Ivermectin, a drug primarily used for horse deworming, has been promoted online as an alternative treatment to Covid-19 vaccination. While the drug has some limited applications in human health, large doses can be dangerous and studies indicate that people with Covid-19 who take the drug not only experience no benefits but their symptoms can actually get worse.

Forbes reports that several patients have spread misinformation about the drug through online reviews on the websites of online pharmacies, claiming that ivermectin is completely safe and helped them survive Covid-19.

Misinformation like this is almost impossible for public health bodies to counter permanently – antivaccine conspiracy theories are nearly as old as vaccination itself – but encouraging members of the public to get vaccinated or obey pandemic-related legislature with a directive or forceful tone appears, for some, to push them further into it instead of scare them straight.

How can digital Covid-19 communications change their tune?

Sundar says digital platforms can be leveraged to help encourage Covid-19 vaccination without triggering knee-jerk hostility. Research carried out by Sundar and his team has found that individuals are more likely to be receptive to public health messaging if it has a lot of social media likes from their peers.

“Public health bodies can leverage the tools of digital media to showcase the bandwagon surrounding pro-vaccine messages by prominently displaying popularity metrics such as number of likes,” he says. “This will likely be effective if the likes are from the receiver’s own social network or from others who share similarities in background, demographics and other social aspects.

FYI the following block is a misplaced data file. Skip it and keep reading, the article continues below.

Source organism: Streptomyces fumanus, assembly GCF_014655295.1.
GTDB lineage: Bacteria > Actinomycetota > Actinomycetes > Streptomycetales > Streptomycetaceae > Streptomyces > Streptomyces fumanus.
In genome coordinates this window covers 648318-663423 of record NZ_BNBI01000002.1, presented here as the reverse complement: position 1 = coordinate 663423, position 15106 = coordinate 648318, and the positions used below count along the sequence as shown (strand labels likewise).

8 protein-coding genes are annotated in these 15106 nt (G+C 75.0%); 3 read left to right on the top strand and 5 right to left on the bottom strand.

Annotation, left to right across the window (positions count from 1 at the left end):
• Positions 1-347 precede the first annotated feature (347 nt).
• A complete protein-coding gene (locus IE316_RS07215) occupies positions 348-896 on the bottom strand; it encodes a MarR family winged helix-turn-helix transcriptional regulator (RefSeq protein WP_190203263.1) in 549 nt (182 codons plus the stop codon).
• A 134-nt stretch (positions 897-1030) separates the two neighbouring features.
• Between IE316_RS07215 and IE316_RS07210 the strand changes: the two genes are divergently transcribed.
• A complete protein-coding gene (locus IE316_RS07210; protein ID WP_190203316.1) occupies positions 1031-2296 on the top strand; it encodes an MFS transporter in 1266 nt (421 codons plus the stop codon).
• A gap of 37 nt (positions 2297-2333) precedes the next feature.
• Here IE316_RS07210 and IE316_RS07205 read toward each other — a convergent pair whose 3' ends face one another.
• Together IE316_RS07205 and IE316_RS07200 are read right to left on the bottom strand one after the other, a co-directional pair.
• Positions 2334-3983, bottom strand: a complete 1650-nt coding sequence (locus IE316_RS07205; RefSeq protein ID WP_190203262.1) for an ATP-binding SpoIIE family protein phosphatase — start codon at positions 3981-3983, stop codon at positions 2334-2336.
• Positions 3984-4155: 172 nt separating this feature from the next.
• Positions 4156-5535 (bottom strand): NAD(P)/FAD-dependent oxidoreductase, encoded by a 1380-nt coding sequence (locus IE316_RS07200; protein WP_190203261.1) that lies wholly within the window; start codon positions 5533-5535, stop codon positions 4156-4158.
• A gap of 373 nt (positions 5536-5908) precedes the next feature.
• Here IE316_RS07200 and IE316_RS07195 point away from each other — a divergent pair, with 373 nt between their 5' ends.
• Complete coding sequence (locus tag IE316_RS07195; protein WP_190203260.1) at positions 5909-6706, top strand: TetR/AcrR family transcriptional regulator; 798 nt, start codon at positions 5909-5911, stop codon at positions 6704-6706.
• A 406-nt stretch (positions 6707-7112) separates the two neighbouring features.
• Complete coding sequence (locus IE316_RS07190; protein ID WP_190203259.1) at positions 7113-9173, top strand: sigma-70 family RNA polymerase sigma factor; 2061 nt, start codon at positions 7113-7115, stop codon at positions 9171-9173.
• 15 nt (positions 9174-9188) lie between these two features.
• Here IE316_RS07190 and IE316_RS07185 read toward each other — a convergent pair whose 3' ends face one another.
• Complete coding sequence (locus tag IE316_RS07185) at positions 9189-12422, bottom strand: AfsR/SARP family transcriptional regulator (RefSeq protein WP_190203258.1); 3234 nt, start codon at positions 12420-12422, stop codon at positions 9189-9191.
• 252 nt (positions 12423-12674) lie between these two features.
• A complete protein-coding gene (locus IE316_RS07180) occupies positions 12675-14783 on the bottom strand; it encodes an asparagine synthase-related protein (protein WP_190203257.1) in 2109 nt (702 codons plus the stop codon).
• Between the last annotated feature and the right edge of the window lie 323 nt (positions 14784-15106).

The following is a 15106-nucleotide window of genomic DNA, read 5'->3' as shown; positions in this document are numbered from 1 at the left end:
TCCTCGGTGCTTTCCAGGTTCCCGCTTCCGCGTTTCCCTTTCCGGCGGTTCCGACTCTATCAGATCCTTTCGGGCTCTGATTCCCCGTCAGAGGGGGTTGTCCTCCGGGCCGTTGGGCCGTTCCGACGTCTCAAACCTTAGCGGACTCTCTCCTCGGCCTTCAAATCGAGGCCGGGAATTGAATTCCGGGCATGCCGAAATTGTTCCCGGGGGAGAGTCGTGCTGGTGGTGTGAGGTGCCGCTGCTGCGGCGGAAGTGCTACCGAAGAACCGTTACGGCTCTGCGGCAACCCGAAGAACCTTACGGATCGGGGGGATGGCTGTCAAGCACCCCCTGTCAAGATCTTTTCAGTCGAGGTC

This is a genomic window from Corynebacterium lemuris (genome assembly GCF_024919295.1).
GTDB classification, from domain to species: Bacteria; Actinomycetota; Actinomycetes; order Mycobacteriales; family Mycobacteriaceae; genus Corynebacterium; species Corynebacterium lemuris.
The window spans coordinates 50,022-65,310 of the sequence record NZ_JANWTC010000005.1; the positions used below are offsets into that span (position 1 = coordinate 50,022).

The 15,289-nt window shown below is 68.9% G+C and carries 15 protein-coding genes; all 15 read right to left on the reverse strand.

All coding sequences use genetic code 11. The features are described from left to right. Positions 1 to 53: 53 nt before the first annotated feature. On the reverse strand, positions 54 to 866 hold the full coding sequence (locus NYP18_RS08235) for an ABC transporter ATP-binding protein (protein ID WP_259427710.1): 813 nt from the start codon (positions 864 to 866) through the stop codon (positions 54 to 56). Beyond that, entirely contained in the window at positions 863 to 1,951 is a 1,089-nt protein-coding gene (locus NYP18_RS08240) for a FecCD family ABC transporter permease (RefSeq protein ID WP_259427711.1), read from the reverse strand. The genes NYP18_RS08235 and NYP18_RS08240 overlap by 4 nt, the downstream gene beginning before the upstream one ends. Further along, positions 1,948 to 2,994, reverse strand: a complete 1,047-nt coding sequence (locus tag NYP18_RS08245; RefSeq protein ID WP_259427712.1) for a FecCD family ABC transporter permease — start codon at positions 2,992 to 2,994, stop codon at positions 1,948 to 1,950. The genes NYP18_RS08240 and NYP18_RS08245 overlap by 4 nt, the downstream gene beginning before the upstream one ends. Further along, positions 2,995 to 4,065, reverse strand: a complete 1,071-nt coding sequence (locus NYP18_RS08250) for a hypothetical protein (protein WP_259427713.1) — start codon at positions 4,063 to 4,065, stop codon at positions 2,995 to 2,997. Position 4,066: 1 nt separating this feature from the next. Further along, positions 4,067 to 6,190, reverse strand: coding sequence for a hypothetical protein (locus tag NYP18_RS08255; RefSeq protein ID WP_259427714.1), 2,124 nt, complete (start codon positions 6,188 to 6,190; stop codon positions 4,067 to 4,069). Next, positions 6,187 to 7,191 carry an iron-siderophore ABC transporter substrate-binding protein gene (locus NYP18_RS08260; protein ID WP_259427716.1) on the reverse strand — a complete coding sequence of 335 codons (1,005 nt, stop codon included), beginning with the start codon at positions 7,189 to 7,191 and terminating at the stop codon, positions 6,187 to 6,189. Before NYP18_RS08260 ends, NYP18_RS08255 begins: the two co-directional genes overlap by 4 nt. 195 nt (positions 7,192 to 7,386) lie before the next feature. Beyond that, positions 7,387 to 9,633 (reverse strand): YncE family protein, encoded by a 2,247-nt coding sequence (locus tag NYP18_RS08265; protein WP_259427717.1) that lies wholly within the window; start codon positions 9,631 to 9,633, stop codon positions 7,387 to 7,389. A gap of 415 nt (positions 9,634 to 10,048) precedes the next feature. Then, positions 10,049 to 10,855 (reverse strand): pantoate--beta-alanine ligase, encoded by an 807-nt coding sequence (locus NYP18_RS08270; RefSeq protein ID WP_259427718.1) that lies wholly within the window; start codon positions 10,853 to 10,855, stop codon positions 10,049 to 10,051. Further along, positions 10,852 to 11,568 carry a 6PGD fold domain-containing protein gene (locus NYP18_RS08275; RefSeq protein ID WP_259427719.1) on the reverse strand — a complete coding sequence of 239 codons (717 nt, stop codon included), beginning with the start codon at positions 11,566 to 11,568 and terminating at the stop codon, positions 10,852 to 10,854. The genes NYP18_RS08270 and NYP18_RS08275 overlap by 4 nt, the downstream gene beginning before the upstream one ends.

“Digital media messages promoting vaccination should also offer message recipients opportunities to comment on the messages so that they know that their concerns are being heard and they feel like they have some agency in the matter. This can dissipate some of their resistance.”

As well as centring engagement metrics and encouraging digital discourse, Sundar says public health bodies should target customisable digital spaces that users design to reflect themselves.

“We could use digital media technologies to personalise vaccine messages in ways that strengthen their sense of identity, or place those message in a person’s customised space online,” he says.

His research indicates that seeing a public health message in a personalised space – like a Twitter feed curated to reflect the users’ interests, or a dating app which shows users a certain type of profile they have chosen to see – feels less threatening to viewers, because they are seeing it in a space designed to reinforce their own identity. Targeting pro-vaccination messaging at these spaces could therefore prove more fruitful than other platforms.

It can be hard to know how to encourage vaccine uptake at this stage of the pandemic – evidence of the vaccines’ efficacy and of the seriousness of Covid-19 is all too apparent, but this information alone isn’t always enough. What is clear is that a digital communications approach to Covid-19 that comes across as commanding or insistent can actually end up having a negative impact on uptake. Seeking to encourage vaccine-hesitant people in a way that feels engaging and empowering, instead of urging begrudging compliance, could yield better results.